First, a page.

On Contact this Thursday May 31st - Aboriginal Veterans

Craven, Jim jcraven at clark.edu
Wed May 30 16:12:48 MDT 2001

As an "Aboriginal Veteran", I am not proud of--nor do I want anything
special for--my "service" to U.S. imperialism in the U.S. Army 1963-66; it
is something I'll have to atone for the rest of my life--if indeed such
atonement is even possible.

I can understand the demand for First Nations veterans fighting for parity
of rights and benefits with non-Aboriginal veterans, as a front in the fight
for First Nations Peoples rights, but I cannot see how any First Nations
person should be "proud" of service to the genocidal U.S. or Canadian State
or see such "service" as in the "spirit of the Warrior." Too many Indians
wear military "service" as some kind of badge of honor or honorable service;
I just can't understand that mentality except that war is often seen as an
avenue and venue through which--pathetically--"a nobody can become a

Jim Craven

-----Original Message-----
From: Naomi Clarke [mailto:nclarke at aptn.ca]
Sent: Wednesday, May 30, 2001 2:24 PM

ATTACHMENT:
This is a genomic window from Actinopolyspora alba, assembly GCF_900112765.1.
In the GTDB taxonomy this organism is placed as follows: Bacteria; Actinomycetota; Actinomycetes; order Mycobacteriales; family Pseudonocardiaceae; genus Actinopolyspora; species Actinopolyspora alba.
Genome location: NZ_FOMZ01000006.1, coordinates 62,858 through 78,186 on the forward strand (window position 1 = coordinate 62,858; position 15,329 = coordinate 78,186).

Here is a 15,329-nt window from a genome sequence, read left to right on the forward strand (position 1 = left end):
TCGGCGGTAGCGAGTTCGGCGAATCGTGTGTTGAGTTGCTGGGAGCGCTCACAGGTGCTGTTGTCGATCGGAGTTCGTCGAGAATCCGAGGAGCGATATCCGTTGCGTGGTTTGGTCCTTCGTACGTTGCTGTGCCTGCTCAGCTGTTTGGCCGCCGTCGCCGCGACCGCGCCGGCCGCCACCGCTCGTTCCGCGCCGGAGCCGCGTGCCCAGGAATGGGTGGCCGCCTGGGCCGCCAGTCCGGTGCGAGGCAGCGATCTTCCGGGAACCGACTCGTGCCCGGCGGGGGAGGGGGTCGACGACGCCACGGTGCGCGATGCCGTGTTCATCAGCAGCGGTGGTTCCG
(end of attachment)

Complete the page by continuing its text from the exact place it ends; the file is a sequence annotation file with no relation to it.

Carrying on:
To: nclarke at aptn.ca
Subject: On Contact this Thursday May 31st - Aboriginal Veterans

This week on the "best" of Contact we'll ask the question "Did Canada
discriminate against its' Aboriginal Veterans?"

Many aboriginal people enlisted in both world wars and Korea but unlike
non-aboriginal veterans, their treatment upon their return was less
than honorable. One hundred and eighty years later the battle for
recognition is still on going.

While many Aboriginals were among Canada's most decorated soldiers they
did not receive land, access to loans, or funding for education as did
other veterans.

Grand Chief Howard Anderson of the Saskatchewan First Nations Veterans'
Association, is just one group who is fighting for compensation and
recognition for our Aboriginal Veterans.

Join Contact this Thursday, on  APTN at 3 PM Eastern, Noon Pacific, also
on Thursday and Sunday at 8 PM Eastern, 5 PM Pacific.

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